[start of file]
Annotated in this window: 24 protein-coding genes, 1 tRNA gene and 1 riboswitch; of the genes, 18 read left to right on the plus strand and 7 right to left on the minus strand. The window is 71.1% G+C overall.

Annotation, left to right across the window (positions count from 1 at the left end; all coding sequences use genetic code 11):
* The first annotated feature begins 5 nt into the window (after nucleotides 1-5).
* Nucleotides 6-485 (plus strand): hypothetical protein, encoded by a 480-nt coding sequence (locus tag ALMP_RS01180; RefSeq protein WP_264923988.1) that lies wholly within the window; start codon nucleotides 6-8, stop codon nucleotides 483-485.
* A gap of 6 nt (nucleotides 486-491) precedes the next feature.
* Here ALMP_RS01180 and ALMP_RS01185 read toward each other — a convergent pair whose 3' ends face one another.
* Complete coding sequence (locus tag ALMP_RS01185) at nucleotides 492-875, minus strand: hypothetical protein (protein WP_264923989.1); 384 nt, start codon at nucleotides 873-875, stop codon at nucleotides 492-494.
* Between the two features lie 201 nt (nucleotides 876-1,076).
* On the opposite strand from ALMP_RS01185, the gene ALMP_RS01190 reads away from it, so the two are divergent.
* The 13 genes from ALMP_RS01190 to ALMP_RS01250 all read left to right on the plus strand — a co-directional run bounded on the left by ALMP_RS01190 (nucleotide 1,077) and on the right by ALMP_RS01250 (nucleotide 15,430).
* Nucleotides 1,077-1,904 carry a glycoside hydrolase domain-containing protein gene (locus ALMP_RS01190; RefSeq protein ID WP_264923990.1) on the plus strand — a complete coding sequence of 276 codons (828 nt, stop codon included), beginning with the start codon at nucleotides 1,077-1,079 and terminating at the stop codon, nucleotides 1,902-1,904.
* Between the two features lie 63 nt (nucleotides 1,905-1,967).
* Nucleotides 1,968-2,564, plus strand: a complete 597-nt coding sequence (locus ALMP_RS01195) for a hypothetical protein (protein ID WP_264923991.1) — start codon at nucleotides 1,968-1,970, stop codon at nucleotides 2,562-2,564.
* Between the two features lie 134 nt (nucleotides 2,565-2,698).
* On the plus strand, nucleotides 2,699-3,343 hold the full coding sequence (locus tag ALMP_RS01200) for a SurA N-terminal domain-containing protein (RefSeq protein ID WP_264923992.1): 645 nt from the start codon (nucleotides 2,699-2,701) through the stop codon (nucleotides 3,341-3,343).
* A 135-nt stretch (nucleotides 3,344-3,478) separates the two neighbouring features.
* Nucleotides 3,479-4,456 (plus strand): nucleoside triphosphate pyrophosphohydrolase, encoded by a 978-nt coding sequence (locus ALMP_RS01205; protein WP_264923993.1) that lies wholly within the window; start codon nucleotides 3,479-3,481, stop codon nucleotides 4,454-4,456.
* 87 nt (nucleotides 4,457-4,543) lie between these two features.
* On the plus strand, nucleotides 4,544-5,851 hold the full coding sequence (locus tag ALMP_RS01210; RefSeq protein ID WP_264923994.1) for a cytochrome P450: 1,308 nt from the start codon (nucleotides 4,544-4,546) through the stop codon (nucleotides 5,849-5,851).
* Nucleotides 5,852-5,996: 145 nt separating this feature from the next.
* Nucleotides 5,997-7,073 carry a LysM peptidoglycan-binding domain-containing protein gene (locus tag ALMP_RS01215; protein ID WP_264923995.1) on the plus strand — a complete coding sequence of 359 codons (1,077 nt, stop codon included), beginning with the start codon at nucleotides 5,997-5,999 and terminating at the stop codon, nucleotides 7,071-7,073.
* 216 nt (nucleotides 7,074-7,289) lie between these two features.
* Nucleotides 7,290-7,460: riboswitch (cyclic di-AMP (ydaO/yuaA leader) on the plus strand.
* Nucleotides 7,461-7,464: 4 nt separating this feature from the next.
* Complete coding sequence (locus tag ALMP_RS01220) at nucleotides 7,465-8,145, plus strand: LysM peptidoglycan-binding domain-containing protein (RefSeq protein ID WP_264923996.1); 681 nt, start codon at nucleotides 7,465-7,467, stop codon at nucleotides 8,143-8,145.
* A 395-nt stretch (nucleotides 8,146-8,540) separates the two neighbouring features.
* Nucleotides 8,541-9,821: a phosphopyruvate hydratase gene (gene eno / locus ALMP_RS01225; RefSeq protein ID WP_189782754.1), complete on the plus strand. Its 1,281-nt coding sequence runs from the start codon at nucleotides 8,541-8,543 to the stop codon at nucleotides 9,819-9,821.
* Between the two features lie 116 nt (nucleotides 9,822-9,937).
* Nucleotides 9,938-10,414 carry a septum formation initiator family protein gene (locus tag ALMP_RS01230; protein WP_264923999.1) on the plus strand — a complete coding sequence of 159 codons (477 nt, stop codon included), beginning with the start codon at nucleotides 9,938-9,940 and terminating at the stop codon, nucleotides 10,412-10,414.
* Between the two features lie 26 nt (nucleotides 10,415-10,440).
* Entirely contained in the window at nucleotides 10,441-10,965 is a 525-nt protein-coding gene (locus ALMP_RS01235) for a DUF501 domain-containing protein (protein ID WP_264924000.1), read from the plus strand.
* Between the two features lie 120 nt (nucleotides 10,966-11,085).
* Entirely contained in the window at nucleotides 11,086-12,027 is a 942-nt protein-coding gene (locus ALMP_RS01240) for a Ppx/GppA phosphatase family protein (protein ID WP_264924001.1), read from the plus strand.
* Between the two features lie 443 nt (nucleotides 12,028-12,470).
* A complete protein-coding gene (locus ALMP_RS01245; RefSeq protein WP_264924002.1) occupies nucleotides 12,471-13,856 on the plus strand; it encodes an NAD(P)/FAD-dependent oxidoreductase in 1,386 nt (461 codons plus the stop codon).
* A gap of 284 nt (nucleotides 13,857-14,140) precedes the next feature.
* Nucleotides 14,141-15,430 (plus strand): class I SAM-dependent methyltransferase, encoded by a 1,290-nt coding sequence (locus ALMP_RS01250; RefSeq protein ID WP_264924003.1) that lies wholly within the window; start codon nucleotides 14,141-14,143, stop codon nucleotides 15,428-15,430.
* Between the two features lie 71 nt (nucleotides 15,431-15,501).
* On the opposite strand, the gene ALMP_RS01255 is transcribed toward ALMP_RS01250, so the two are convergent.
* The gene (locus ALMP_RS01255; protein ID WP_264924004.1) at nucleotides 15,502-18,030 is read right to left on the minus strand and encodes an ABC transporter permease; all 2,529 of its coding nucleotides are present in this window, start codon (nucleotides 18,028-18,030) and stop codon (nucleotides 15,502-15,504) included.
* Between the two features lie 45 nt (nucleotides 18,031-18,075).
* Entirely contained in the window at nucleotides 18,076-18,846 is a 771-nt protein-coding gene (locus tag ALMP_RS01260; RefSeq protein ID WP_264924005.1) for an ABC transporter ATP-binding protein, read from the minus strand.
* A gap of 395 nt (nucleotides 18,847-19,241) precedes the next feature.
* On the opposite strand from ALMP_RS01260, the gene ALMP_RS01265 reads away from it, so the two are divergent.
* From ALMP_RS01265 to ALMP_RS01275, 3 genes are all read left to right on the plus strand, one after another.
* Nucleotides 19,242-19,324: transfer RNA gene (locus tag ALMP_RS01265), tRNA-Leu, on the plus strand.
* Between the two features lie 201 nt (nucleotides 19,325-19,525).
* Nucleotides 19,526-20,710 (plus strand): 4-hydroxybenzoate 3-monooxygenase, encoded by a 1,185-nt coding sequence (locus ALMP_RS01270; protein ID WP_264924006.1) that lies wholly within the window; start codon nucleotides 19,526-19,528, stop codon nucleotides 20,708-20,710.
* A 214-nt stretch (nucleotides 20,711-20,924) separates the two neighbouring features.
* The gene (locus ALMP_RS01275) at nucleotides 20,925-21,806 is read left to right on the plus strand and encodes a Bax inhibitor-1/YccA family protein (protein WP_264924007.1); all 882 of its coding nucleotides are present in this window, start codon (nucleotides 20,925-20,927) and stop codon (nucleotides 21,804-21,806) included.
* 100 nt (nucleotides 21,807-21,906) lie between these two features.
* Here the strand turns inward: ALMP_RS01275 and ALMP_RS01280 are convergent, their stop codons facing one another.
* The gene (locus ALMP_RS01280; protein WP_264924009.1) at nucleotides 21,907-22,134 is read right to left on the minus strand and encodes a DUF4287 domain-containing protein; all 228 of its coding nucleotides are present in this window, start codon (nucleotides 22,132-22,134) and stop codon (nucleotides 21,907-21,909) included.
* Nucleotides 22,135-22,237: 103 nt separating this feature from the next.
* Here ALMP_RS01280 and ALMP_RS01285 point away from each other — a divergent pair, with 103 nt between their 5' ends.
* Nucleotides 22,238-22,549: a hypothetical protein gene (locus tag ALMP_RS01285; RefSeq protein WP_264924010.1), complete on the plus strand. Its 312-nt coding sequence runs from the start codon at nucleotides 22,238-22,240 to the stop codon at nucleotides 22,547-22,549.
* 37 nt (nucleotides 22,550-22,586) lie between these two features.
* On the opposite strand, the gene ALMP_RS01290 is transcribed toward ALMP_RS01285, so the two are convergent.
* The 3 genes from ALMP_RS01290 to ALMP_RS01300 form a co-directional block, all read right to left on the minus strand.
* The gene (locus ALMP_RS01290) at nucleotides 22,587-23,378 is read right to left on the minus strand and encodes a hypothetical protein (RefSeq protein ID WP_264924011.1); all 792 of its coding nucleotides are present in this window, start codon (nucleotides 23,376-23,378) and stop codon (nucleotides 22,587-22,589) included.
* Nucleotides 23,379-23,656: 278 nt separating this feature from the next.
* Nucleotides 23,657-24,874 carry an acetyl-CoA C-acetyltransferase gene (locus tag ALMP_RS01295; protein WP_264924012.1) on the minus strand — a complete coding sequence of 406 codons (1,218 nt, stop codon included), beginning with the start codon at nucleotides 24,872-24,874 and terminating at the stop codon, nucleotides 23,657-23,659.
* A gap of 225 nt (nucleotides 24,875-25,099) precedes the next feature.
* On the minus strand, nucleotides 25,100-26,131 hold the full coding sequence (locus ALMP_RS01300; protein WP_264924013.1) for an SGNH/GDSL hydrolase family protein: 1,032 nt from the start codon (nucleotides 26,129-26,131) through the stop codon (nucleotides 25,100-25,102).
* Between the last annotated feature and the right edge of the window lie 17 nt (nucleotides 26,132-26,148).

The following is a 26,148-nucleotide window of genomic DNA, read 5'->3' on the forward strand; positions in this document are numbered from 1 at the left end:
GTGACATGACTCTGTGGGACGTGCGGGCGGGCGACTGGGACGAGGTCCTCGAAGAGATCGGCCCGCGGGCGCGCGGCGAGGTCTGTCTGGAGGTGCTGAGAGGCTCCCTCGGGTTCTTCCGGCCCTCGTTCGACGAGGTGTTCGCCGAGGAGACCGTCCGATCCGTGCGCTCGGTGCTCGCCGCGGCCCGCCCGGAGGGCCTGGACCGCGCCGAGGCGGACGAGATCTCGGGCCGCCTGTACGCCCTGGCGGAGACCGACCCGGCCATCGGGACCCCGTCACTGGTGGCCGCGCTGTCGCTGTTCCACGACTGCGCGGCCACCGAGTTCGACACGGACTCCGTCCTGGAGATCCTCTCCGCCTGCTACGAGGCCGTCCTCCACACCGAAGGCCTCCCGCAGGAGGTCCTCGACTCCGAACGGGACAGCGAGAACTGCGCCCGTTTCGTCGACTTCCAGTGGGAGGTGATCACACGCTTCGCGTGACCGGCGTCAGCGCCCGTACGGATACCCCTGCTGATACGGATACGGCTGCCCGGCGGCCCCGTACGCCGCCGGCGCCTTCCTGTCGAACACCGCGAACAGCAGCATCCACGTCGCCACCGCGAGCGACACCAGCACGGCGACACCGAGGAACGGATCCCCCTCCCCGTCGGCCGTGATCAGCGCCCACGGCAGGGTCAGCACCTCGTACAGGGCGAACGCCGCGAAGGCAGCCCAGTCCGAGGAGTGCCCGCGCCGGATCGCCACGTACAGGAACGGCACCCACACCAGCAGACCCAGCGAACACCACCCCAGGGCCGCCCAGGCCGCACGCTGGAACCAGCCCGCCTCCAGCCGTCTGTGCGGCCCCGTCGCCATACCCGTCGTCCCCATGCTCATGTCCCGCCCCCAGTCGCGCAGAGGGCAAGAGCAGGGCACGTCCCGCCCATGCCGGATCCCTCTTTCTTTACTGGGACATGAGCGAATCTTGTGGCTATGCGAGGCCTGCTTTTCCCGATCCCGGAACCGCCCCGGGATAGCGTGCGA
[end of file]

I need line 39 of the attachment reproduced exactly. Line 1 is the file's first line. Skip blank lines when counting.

* On the opposite strand, the gene ALMP_RS01255 is transcribed toward ALMP_RS01250, so the two are convergent.